“United States Remains Committed to Southeast Europe”

Total Croatia News

ZAGREB, July 13, 2018 – The United States remains committed to Southeast Europe and those who want to divide us will not succeed, US Secretary of Defence James Mattis said in Zagreb on Friday.

Mattis arrived in Zagreb to attend a special US-Adriatic Charter Defence Ministerial Meeting from a NATO summit in Brussels at which Macedonia was invited to join the alliance after it resolved a dispute with Greece about its name. The allies, however, did not activate the Membership Action Plan for Bosnia and Herzegovina, which is lagging behind in its euro-Atlantic efforts over internal disputes.

Mattis assured ministers from Croatia, Albania, Macedonia, Montenegro, Bosnia and Herzegovina and Kosovo, that Washington was permanently committed to peace and stability in this part of Europe.

He indirectly sent a message to Russia, which the West often accuses of interfering in the integration of Southeast Europe with the EU and NATO. We are not naive and we are very much aware that some do not want us to succeed here today. Our meeting today is proof of unbreakable transatlantic ties, Mattis said. The United States will continue to strengthen partnerships in the region, that is part of our national strategy, the US official said.

His Croatian counterpart Damir Krstičević said that Southeast European countries and the United States were stronger and readier when they stood together. “Croatia is a small country, but it knows how to fight above its league. We are showing this in other areas as well, and the first example that comes to mind is the World Cup in Russia, where we will compete for the champion title on Sunday,” Krstičević said.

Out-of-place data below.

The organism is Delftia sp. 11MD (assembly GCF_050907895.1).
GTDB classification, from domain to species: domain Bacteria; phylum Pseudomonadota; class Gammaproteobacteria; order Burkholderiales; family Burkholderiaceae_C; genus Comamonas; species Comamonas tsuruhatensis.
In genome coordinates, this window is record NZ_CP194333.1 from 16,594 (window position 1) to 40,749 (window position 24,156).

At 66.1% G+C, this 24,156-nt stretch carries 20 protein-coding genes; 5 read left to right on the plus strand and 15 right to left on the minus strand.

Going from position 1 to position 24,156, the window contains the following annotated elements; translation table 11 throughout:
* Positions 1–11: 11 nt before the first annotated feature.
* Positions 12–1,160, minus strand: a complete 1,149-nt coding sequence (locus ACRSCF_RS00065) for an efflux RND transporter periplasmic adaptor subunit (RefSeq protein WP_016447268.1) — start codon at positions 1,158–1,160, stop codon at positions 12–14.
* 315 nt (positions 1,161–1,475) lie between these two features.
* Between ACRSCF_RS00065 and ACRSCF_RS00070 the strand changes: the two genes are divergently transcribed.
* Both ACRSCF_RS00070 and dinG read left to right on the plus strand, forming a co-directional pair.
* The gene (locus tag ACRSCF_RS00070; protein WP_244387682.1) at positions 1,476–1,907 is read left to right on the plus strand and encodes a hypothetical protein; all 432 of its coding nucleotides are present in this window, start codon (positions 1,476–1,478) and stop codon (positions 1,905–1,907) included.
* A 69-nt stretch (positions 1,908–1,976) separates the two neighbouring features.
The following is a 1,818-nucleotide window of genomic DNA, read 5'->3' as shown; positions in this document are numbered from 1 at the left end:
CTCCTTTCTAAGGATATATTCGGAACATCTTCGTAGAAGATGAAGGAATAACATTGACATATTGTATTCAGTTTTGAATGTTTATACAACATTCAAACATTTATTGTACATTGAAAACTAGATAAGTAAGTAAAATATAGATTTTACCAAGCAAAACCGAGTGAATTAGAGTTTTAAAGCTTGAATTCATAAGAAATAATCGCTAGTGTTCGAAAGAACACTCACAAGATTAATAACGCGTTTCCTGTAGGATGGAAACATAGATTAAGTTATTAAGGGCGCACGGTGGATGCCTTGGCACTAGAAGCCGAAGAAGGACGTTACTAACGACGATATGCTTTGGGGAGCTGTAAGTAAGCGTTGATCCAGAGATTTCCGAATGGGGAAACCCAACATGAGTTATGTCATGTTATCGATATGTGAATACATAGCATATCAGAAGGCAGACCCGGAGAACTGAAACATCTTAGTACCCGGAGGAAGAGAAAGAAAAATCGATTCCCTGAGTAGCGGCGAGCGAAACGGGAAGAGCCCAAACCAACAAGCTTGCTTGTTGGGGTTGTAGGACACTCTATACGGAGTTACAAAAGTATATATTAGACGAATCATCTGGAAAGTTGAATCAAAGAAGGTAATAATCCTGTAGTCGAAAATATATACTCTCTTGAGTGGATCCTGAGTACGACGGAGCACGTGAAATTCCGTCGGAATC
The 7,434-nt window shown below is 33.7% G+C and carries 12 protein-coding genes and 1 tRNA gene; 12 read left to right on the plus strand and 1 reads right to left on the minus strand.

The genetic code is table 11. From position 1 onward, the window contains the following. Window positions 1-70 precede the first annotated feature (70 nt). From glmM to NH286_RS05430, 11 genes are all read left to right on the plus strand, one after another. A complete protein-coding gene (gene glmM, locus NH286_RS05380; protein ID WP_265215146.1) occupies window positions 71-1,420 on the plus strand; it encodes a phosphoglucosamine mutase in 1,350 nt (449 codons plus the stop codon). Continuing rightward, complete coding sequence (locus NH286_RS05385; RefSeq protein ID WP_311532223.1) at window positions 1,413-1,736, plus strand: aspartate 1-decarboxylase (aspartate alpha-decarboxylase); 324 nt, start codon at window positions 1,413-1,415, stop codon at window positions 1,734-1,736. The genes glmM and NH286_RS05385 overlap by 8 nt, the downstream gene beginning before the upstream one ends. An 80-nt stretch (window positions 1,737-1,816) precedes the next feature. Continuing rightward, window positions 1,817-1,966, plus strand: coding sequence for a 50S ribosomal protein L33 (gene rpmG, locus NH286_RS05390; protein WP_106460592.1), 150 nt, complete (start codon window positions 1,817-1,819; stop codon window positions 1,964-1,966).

Croatia is taking part in NATO missions in Afghanistan, Kosovo and the Baltic. As of next month, Croatia will also be taking part in the Sea Guardian operation aimed at preventing people smuggling in the Mediterranean.

The U.S.-Adriatic Charter is an association formed by Albania, Croatia, Macedonia and the United States for the purpose of aiding their attempts to join NATO. The Charter was signed on 2 May 2003 in Tirana. In 2008 Bosnia, and Herzegovina and Montenegro joined the association. Croatia and Albania were admitted to NATO in 2009.

The Zagreb meeting of the U.S.-Adriatic Charter is aimed at stepping up the accession of the Southeast European countries that have still not joined NATO. Observers in the U.S.-Adriatic Charter are Slovenia, Kosovo and Serbia, whose Defence Minister Aleksandar Vulin did not arrive in Zagreb as he has been declared persona non grata in Croatia.


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